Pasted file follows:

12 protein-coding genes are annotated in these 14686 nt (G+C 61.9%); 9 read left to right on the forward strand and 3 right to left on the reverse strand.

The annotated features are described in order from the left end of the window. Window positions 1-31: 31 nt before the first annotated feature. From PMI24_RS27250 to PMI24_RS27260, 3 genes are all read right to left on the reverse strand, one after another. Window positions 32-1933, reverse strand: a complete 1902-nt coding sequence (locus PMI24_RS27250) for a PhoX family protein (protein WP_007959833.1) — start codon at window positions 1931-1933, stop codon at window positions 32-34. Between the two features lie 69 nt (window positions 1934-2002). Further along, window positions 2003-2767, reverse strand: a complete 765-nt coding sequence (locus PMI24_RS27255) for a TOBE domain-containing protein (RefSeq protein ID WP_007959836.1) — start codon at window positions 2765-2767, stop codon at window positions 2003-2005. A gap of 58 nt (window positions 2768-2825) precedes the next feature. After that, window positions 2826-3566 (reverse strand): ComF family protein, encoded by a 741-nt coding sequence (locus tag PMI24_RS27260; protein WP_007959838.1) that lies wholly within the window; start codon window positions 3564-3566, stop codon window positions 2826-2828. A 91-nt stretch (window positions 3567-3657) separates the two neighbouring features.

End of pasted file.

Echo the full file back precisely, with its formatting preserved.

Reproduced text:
12 protein-coding genes are annotated in these 14686 nt (G+C 61.9%); 9 read left to right on the forward strand and 3 right to left on the reverse strand.

The annotated features are described in order from the left end of the window. Window positions 1-31: 31 nt before the first annotated feature. From PMI24_RS27250 to PMI24_RS27260, 3 genes are all read right to left on the reverse strand, one after another. Window positions 32-1933, reverse strand: a complete 1902-nt coding sequence (locus PMI24_RS27250) for a PhoX family protein (protein WP_007959833.1) — start codon at window positions 1931-1933, stop codon at window positions 32-34. Between the two features lie 69 nt (window positions 1934-2002). Further along, window positions 2003-2767, reverse strand: a complete 765-nt coding sequence (locus PMI24_RS27255) for a TOBE domain-containing protein (RefSeq protein ID WP_007959836.1) — start codon at window positions 2765-2767, stop codon at window positions 2003-2005. A gap of 58 nt (window positions 2768-2825) precedes the next feature. After that, window positions 2826-3566 (reverse strand): ComF family protein, encoded by a 741-nt coding sequence (locus tag PMI24_RS27260; protein WP_007959838.1) that lies wholly within the window; start codon window positions 3564-3566, stop codon window positions 2826-2828. A 91-nt stretch (window positions 3567-3657) separates the two neighbouring features.